- By Zaw Min (GNLM)
Bus and truck
In the early days of manufacturing bus and trucks, the chassis design was shared between trucks and buses as both were heavy carriers of either loads or passengers. A chassis combines a frame; engine and a radiator; gearbox and transmission; wheels, axles and suspension that was often built as a complete unit enabling it to be driven to the body builder where a body was built to carry load as a truck or passengers as a bus.
In the early days when a common chassis design was used by a bus and a truck, the bus passengers had to climb up several steps to board a bus. This can be seen in the old model buses that still ply Yangon or on the highways.
But considering the significant difference between carrying loads (that just need a space) and passengers (that need space as well as comfort and convenience) specific bus chassis have been developed.
In the 1990s, bus manufacture underwent a major change toward low-floor design for improved accessibility of the passengers.
City Bus and Coach or Highway Bus
In the world today city buses ply a city along designated routes depending upon the city’s layout for urban population to commute easily. Meanwhile, coaches or highway buses linked one city from another for inter-city travellers. Up to late 20th century, the basic design and construction of city bus and highway bus were just about the same with the only difference being the layout and numbers of seats. It was also using a common chassis that was also used for trucks.
Seats on city bus were of simple design for normal short haul trips with seating arrangement allowing more areas for standing passengers to maximise mass transit of the commuters. Highway bus seats were of a better ergonomic design that was convenient for passengers to remain seated throughout a long haul trip and there were no standing areas except a centre walkway.
The main difference between a city bus and a coach or highway bus was seats for long or short haul and a requirement of an overhead or under floor storage of passenger baggage in the highway bus.
In addition for both city bus and highway bus going toward a low-floor design for improved accessibility of the passengers, early 21st century automotive engineers and designers also begin to notice the different natures of a short haul city bus and long haul highway bus not only in the seating/standing areas, seating convenience and storage capacity. Except for winding routes going up or down hills and mountains most highway bus travels on an almost straight line routes at a more or less a constant speed. It was estimated that highway bus went on a straight line almost 90 percent of its journey. City bus on the other hand was a reversal of the highway bus with the majority of its route involving twists and turns along the city roads with more stops and goes as well as changing of speeds due to heavy traffic.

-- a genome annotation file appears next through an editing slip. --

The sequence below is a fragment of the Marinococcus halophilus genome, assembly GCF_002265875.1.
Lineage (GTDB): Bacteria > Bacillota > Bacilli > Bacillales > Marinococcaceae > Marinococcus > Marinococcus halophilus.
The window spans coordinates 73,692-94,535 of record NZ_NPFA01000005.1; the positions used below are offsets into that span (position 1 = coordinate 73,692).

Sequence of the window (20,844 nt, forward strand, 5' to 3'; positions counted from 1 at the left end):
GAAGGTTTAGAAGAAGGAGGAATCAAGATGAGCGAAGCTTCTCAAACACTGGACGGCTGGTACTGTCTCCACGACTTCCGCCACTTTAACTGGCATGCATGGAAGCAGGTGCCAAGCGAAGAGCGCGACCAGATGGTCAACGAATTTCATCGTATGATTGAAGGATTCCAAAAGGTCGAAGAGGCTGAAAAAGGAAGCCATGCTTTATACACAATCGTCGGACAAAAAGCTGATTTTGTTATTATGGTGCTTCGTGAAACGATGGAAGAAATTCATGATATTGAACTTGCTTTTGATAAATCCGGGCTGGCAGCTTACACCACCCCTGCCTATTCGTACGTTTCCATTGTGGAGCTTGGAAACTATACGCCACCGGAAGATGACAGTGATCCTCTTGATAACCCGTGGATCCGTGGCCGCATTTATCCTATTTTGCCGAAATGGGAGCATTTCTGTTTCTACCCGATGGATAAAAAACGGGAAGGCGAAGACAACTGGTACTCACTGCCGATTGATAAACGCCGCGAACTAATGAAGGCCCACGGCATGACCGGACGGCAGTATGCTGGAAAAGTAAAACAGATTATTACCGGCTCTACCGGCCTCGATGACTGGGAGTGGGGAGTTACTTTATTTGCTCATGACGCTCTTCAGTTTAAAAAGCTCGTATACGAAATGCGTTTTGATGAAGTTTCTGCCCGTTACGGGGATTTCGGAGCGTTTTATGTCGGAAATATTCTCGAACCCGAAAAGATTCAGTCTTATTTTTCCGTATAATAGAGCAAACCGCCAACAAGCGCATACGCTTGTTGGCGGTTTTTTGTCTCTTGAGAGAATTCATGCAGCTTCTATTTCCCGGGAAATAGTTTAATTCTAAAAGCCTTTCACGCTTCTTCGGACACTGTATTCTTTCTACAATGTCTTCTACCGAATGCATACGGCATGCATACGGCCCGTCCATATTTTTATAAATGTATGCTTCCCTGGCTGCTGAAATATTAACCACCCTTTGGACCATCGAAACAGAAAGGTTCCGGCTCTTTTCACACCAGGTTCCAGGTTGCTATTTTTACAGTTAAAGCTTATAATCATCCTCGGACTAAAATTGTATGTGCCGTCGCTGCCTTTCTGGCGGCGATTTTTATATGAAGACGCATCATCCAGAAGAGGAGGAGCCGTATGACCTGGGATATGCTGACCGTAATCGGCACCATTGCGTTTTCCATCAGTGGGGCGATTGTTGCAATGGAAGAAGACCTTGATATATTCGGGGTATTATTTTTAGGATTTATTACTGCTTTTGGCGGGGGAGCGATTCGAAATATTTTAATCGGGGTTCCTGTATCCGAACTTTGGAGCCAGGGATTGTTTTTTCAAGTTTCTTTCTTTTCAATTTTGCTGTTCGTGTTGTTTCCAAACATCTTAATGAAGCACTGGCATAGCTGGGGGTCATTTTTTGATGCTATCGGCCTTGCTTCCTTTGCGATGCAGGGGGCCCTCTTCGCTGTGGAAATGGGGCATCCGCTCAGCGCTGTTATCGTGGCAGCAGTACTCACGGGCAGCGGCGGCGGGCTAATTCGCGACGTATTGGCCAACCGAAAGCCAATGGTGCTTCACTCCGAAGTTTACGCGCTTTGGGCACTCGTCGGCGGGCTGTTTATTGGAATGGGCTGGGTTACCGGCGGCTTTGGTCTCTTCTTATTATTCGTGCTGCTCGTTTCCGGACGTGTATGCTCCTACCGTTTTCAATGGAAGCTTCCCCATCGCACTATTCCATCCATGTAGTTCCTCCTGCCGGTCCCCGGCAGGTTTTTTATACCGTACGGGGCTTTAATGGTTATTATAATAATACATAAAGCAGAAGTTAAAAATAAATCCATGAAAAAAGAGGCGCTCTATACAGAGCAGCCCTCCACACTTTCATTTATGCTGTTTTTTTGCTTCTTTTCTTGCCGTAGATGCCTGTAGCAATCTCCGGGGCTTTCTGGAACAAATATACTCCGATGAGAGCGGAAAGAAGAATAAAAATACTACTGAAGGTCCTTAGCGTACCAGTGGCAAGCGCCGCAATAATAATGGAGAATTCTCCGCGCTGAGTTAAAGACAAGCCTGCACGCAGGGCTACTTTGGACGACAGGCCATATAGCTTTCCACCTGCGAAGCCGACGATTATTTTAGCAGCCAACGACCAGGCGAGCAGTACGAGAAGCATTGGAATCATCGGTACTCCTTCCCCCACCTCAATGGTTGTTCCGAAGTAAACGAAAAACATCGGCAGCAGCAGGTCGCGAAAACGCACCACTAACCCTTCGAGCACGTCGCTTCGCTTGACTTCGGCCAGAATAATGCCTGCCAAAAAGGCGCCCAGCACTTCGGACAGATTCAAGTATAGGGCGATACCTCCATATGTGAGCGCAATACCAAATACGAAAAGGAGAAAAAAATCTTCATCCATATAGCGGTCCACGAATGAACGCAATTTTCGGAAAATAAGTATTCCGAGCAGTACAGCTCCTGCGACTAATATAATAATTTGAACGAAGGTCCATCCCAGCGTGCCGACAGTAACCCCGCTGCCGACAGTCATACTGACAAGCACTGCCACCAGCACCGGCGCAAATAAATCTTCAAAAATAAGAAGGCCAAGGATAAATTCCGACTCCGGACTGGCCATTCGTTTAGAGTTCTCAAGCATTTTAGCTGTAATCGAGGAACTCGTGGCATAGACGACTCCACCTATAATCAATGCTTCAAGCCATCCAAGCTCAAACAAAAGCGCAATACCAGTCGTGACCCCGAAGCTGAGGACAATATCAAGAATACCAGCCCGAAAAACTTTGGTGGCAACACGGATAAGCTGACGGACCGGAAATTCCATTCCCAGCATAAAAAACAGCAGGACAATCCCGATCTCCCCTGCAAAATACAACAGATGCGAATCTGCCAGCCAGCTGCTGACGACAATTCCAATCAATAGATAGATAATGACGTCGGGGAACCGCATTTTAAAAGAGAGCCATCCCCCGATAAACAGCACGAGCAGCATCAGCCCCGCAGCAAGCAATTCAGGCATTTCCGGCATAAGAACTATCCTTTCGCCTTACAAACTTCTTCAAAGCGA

There are also gyroscopic effects of rotating parts and centrifugal forces of a mass going around or making a turn that came into play for both city bus and highway bus. As long as the design and make of the city bus and highway bus were catered to how it was used, there’ll be continuous improvement in the comfort and safety of the bus/coach operators, users (passengers) as well as for the general public even if the public was simply sharing the roads the buses and coaches ply be it a city street or an expressway.
Main consideration of authorities and operators
Main consideration of authorities like Yangon Region Transport Authority, operators of City Bus lines/routes and city bus owners should be knowing the difference between a city bus and a coach or a highway bus and to use a proper city bus that was designed specifically for short haul in-city routes rather than use any bus of any design that were not made for public transport in a city.
Reference: Modern city buses and urban transportation by Science Writer Ko Ko Aung